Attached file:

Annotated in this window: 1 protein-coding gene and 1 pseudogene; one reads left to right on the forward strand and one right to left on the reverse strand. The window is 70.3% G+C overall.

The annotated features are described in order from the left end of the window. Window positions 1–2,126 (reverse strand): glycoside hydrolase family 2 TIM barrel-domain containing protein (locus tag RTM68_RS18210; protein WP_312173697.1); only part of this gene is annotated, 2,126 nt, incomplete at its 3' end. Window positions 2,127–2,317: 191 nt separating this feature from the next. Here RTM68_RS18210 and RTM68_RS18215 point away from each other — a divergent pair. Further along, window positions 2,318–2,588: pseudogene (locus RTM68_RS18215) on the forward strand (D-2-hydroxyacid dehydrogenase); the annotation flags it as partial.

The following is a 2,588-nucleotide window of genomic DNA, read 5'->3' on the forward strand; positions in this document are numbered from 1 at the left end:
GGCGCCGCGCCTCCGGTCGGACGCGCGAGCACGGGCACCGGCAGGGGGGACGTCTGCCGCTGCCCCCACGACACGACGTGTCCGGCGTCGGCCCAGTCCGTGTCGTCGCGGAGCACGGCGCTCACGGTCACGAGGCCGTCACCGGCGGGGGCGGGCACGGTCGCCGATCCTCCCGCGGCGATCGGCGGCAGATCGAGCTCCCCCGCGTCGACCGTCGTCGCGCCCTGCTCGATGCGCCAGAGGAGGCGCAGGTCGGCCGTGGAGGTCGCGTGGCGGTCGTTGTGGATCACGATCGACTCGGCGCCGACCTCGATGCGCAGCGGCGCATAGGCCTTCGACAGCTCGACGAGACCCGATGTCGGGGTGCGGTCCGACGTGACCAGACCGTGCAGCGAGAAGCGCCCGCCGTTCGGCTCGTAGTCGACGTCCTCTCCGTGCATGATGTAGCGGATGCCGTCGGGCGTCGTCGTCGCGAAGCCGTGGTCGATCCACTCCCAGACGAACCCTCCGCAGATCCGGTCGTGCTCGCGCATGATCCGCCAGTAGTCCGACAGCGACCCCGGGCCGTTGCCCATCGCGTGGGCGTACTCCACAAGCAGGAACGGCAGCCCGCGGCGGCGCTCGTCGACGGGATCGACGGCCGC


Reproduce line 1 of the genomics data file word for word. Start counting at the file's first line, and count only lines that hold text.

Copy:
Annotated in this window: 1 protein-coding gene and 1 pseudogene; one reads left to right on the forward strand and one right to left on the reverse strand. The window is 70.3% G+C overall.